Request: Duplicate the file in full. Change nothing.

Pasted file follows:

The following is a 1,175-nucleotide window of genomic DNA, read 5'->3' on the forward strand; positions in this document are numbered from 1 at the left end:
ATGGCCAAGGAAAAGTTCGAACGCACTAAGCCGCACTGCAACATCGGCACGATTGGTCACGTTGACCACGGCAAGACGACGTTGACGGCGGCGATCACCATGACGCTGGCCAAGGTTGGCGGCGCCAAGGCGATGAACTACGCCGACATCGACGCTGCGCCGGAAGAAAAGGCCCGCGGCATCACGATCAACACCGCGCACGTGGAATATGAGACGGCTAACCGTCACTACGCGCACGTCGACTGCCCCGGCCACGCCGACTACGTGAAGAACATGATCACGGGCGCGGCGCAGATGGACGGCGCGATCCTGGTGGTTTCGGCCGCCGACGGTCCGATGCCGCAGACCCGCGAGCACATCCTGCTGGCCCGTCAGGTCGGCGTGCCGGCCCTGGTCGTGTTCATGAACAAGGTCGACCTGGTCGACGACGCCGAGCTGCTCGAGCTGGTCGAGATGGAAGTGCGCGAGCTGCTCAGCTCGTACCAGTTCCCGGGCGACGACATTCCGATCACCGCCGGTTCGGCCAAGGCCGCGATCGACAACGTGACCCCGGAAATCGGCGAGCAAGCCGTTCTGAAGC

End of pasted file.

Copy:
The following is a 1,175-nucleotide window of genomic DNA, read 5'->3' on the forward strand; positions in this document are numbered from 1 at the left end:
ATGGCCAAGGAAAAGTTCGAACGCACTAAGCCGCACTGCAACATCGGCACGATTGGTCACGTTGACCACGGCAAGACGACGTTGACGGCGGCGATCACCATGACGCTGGCCAAGGTTGGCGGCGCCAAGGCGATGAACTACGCCGACATCGACGCTGCGCCGGAAGAAAAGGCCCGCGGCATCACGATCAACACCGCGCACGTGGAATATGAGACGGCTAACCGTCACTACGCGCACGTCGACTGCCCCGGCCACGCCGACTACGTGAAGAACATGATCACGGGCGCGGCGCAGATGGACGGCGCGATCCTGGTGGTTTCGGCCGCCGACGGTCCGATGCCGCAGACCCGCGAGCACATCCTGCTGGCCCGTCAGGTCGGCGTGCCGGCCCTGGTCGTGTTCATGAACAAGGTCGACCTGGTCGACGACGCCGAGCTGCTCGAGCTGGTCGAGATGGAAGTGCGCGAGCTGCTCAGCTCGTACCAGTTCCCGGGCGACGACATTCCGATCACCGCCGGTTCGGCCAAGGCCGCGATCGACAACGTGACCCCGGAAATCGGCGAGCAAGCCGTTCTGAAGC